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5 Worst Publishers – BEWARE!

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Yikes!

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Author and e-Book Builder Deena Rae wrote in one of her blogs:
“The world of publishing has always been filled with scammers, and top of the list are vanity publishers. To those who have been in the world of publishing a vanity press used to be a bad thing, but with Penguin, Random House, Simon & Schuster, and even Harlequin getting into bed with AuthorHouse / AuthorSolutions to form so-called subsidiary presses. Now there is a sheen of “respectability” to vanity publishing…
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Want to know which vanity publishers I personally find the worst?  This is based just on my own research, observations and studying of lots of “publishing contracts”.  Top of the list are the ones that are operating under so many names and are changing them so often, one can barely keep up with listing them:

  1. PublishAmerica, America Star Books
  2. AuthorHouse / AuthorSolutions (Penguin)
  3. Alibi, Hydra etc. (Random House)
  4. iUniverrse, XLibris,
  5. General Store Publishing, Renfrew, ON, Canada

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    “I wish I had seen this site (and many others popping up out there) before paying … to destroy my four years of hard work.”
    “Stay away from those people, do not invest a penny in …. Save yourself time, money and frustration! Buyer beware! Author beware! Writer beware!
    “I am their client too and very much disappointed with the way my book is handled, unless it is the matter of grabbing money, it is difficult to get a response.

These are original comments of authors to articles about the vanity company practices.

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Century-old Scams
Authors are surprised when so-called publishers want money up front. Publishers are supposed to pay authors, aren’t they?  There is nothing wrong in this. The trouble comes if the author, having signed a hefty check, is led to expect that his book will be treated in the same way as all the other books coming onto the market. To pay for publication is no guarantee that a single copy will appear on the shelves of even the local bookshop.  Authors feel they have been conned, persuaded to part with money for services not rendered.  If you think writers and publishers today are dodgy, get a load of the crooks and scoundrels of 18th-century London Publishing scams seem to be nothing new. Read this Salon.com article about the worst publisher of all time.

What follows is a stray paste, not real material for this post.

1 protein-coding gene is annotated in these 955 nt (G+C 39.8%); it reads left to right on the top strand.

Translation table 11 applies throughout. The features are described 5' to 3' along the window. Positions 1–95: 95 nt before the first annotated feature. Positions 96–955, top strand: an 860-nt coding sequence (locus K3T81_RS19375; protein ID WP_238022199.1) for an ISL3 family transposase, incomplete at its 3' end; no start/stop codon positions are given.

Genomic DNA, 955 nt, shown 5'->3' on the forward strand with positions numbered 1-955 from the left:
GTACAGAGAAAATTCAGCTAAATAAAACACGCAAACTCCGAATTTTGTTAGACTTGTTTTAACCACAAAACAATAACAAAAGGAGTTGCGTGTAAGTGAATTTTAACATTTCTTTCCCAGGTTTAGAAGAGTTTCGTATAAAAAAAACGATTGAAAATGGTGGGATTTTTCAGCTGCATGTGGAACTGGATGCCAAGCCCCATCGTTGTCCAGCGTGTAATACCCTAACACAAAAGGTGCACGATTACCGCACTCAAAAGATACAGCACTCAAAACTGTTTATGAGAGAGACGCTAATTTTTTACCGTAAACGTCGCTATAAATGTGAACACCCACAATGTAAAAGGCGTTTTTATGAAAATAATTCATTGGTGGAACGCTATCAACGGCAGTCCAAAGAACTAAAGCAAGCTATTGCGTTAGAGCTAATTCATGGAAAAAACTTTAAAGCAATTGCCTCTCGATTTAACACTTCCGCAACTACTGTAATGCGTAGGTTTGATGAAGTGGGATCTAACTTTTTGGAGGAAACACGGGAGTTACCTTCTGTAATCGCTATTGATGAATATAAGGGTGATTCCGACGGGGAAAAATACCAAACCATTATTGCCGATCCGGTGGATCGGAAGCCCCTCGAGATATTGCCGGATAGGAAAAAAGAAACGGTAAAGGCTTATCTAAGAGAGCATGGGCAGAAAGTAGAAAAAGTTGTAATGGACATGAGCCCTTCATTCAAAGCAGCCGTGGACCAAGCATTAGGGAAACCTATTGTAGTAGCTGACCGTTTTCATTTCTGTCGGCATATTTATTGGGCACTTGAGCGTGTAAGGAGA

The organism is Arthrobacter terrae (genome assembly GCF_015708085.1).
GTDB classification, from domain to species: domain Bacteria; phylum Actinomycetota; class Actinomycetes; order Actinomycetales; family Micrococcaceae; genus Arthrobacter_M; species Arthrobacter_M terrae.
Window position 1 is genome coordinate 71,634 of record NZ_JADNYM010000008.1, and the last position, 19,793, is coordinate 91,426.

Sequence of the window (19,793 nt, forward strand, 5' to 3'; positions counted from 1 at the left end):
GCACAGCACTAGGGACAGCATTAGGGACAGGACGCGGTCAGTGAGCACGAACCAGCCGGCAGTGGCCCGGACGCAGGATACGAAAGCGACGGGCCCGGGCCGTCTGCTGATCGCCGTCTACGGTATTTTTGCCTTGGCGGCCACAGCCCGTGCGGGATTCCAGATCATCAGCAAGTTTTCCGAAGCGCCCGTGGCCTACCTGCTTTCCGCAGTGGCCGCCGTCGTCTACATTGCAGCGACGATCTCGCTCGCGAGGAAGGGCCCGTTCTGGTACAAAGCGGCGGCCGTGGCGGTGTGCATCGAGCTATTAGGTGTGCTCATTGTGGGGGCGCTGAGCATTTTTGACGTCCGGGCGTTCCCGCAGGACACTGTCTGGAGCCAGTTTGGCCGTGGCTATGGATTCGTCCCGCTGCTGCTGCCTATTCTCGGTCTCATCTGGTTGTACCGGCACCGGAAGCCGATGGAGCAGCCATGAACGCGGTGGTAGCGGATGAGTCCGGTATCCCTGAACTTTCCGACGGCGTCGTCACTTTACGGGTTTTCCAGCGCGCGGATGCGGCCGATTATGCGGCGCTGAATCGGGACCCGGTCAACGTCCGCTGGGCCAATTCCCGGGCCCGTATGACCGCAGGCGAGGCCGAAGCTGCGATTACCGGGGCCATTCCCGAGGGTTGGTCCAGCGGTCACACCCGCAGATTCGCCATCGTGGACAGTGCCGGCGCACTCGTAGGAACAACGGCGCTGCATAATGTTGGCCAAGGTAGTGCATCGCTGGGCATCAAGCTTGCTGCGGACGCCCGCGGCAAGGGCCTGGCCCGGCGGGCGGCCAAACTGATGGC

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Author BEWARE!
Despite the evidence, there are still writers who fall into the trap of vanity publishing – often with open eyes. That is why as soon as one vanity publisher goes out of business, another soon fills the gap. Here are a few tips on what to look out for. Read it in a former blog post – and BEWARE!
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The expression “publisher” should be legally protected and it should be forbidden by law to call themselves publishers! Read more about vanity publishers and un-ethical publishing contracts in Stop: Vanity Publishing aka Subsidy Publishers.  

Here is an excerpt from a contract where the vanity firm extends the right to the universe – in case people make home on Mars or the moon:
“The author hereby grants the publisher, during the full term of copyright, the sole and exclusive right to manufacture, print, publish and sell and to otherwise use, as set out further in this agreement, including, but not limited to, acting as agent and/or exercising any or all subsidiary rights, throughout the universe.”
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More about this topic:
http://whatever.scalzi.com/2013/03/06/a-contract-from-alibi/
https://savvybookwriters.wordpress.com/2011/08/15/easy-to-lose-money-a-lot/
http://emilysuess.wordpress.com/
https://savvybookwriters.wordpress.com/2011/11/23/author-beware-its-a-long-post/
https://savvybookwriters.wordpress.com/2011/12/06/how-to-choose-an-ebook-publisher-or-diy/
http://accrispin.blogspot.ca/2014/02/publishamerica-is-now-america-star-books.html

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If you would like to get more support in all things publishing, have your book intensively promoted and learn how to navigate social media sites – or to learn how you can make yourself a name as an author through content writing: We offer all this and more for only $179 for three months – or less than $2 per day! Learn more about this customized Online Seminar / Consulting for writers: http://www.111Publishing.com/Seminars

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Tagged: author-publishing, Book distribution, never go with a vanity publisher, platform in order to build a brand, Publishing Comparison, vanity publishing


Comparison of Trade Publishing – Vanity – Author Publishing

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Comparison

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Every writer, no matter if they author-publish (self-publish) or if they have sold their manuscript to a publisher, have to do their own marketing. But how can you promote your book, if you are on the mercy of a publisher – trade or vanity?  What if you don’t own the ISBN and if you have no access to the retailers’ publishing / author pages, such as Amazon, B&N or Apple?  We had clients who’s publishers where not able to properly set up the Amazon page, did not choose the proper category, took weeks to make changes to a wrong price and months to add the images and text the author had provided for their Goodreads or Amazon page.